A Look on the Lighter Side: Lost in the jungle, from Smurf to Z

A Look on the Lighter Side: Lost in the jungle, from  Smurf to Z

Two movies came to town last weekend, with radically different perspectives on virtually the same idea.

I speak, of course, of “The Lost City of Z” and that other epic adventure, “Smurfs: The Lost Village.”

First, I went to see “The Lost City of Z.”

This action/adventure film tells the unbelievable-but-apparently-true story of Percival Harrison Fawcett, a British soldier, surveyor and explorer, who was commissioned in 1906 by the Royal Geographic Society to survey the border between Brazil and Bolivia.

On the resulting expedition through the Amazon, Fawcett hears a legend of a long-lost native civilization, somewhere in the jungle.

He makes it his life’s work to find the place.

To judge from the film, he returns home in between adventures only long enough to sire a new child each time with wife Nina (Sienna Miller), who magically never ages.

She remains upbeat and devoted, untouched by such worldly concerns as pregnancy, labor, and the rearing of three children on no visible means of support.

There is also no sign of either cook or servants, and yet you never see her touch a dish.

Quite the fantasy tale.

There’s just one little thing that sets her off: being told by her husband that she can’t go with him on his second trip.

“The children will be in school,” she protests, so there’s no reason she can’t come along.

I suppose by “school” she means boarding school.

But even so, she sounds completely deranged — as if the expedition were for buying bonnets one afternoon in town, rather than spending months slogging through an Amazon jungle that could easily kill them both.

Fawcett tries, rather lamely, to explain to Nina that women and men are not equally strong.

“In courage, yes,” he says. “But not in physical strength.”

Nina replies with a rant about the strength it takes just to get through childbirth, a phenomenon he has never stuck around long enough even to witness.

“You tell him!” I’m thinking — but eventually she caves, even allowing their oldest son to go with his father on the third expedition.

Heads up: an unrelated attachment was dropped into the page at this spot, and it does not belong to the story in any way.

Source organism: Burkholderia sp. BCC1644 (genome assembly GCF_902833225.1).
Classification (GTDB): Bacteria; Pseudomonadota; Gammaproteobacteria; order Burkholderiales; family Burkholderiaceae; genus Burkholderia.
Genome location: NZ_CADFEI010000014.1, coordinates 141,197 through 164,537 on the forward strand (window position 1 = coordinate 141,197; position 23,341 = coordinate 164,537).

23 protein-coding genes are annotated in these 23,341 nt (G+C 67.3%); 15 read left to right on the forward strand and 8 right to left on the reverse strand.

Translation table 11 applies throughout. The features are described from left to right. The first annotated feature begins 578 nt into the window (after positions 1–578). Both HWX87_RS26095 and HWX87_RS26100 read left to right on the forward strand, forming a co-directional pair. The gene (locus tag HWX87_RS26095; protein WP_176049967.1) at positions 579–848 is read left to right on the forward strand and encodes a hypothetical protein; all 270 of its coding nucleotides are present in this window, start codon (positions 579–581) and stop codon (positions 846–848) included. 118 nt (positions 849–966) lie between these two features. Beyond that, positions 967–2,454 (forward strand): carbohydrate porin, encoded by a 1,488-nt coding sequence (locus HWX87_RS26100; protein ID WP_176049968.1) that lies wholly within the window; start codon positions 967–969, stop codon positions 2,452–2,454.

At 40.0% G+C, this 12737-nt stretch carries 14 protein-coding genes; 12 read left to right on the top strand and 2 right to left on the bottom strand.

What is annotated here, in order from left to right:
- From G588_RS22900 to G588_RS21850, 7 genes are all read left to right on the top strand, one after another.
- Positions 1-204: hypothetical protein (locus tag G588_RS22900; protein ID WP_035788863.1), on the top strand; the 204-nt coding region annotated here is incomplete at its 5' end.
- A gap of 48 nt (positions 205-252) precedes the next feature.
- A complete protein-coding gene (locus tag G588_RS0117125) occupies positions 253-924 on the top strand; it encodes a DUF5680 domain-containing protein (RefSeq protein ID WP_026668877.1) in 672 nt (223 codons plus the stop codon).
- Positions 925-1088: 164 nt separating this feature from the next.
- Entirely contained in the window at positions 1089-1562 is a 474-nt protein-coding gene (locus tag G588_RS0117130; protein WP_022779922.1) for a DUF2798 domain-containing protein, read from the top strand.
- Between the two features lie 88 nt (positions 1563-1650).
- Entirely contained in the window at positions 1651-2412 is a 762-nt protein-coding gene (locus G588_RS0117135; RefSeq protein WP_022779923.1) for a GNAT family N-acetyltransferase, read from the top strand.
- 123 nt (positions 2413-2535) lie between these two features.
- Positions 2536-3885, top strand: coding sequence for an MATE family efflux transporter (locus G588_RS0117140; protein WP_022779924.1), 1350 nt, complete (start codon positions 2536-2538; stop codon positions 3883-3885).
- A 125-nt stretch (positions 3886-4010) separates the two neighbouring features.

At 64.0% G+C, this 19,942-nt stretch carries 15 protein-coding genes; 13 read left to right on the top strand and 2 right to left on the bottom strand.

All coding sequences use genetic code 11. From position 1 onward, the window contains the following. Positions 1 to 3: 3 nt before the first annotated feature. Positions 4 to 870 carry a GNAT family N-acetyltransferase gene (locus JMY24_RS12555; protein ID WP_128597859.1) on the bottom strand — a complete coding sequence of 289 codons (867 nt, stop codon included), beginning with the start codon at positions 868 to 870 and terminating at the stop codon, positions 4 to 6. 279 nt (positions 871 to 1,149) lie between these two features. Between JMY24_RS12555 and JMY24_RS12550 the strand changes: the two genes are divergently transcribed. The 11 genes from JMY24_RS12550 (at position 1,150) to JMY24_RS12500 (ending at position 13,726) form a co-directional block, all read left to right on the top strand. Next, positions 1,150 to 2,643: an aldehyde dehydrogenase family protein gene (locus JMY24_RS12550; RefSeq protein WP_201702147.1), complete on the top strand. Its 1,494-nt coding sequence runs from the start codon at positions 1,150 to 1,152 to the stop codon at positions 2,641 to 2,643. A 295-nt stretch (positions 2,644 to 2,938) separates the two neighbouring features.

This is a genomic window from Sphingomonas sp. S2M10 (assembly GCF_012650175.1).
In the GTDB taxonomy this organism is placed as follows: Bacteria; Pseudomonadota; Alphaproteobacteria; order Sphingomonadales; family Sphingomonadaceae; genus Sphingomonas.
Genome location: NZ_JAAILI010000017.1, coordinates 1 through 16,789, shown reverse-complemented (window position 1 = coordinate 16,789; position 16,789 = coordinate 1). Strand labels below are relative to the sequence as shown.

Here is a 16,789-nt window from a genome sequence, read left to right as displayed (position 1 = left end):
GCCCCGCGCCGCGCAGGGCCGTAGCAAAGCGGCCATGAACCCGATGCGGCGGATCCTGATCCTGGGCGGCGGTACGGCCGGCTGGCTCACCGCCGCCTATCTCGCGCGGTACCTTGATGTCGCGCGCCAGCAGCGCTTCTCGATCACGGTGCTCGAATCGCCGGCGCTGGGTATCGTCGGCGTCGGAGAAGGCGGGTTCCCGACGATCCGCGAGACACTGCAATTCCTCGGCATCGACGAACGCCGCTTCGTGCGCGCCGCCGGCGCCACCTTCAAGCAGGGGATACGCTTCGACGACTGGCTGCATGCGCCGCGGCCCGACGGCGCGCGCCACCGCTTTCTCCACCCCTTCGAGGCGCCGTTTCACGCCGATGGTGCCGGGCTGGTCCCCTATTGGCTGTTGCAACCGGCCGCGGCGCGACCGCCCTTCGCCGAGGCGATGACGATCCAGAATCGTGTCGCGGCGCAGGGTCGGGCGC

It did cross my mind to wonder why, by this third time, Fawcett did not provide his expedition with anything stronger than a handkerchief against the inevitable hail of deadly native arrows which apparently marred every trip.

I am thinking even the natives must have wondered: “Why does this crazy white man keep rafting up our river with no protection?”

I also wondered why holding up a book (which looks like a Bible) and shouting in Spanish (“Amigos! Amigos!”) would be expected to pacify native people whose experience with Westerners probably ranged from unfortunate to horrific.

Alas, these and other mysteries were never answered.

By contrast, I found the animated “Smurfs: The Lost Village” much more believable.

Sure, they live in a village composed entirely of male Smurfs, except for one Smurfette.

You might think such a lifestyle to be unsustainable — but it’s no worse than the usual sort of harem kept by kings of old, except in reverse.

The thing is, none of the Smurfs even seem to know what a female is; I guess no one is ever born in Smurf Village.

Still, Smurfette starts to wonder, why is she different, and what is her “purpose?”

Somehow — I’m fuzzy on how — this sets her on the road to discovering, and then saving, a lost world on the other side of a big wall.

Perhaps I should mention that my own childhood was blessedly Smurf-free, so I was never forced to wonder how anyone could survive exposure to a show in which the word “smurf” somehow served as adjective, subject, verb, and adverb, all in the same sentence (as in, “The smurfy Smurf smurfs smurfily.”)

But that was before I had to endure Teletubbies and Barney the purple dinosaur.

By that standard, this film was riveting.  I didn’t even fall asleep!

There were some points at which things got smashed up, which reminded me how one of my boys would always turn to me, at such times, and whisper “Who is going to fix that?” The answer, I’m afraid, is: No one ever does.

Ultimately, although Lord knows the Smurfs tried my patience, I thought their adventure was the more wholesome one — warning a village that doesn’t know it is in peril, as opposed to obsessively chasing a legend that just wants to rest in peace.

But the choice is up to you.

Either merits a big container of popcorn.

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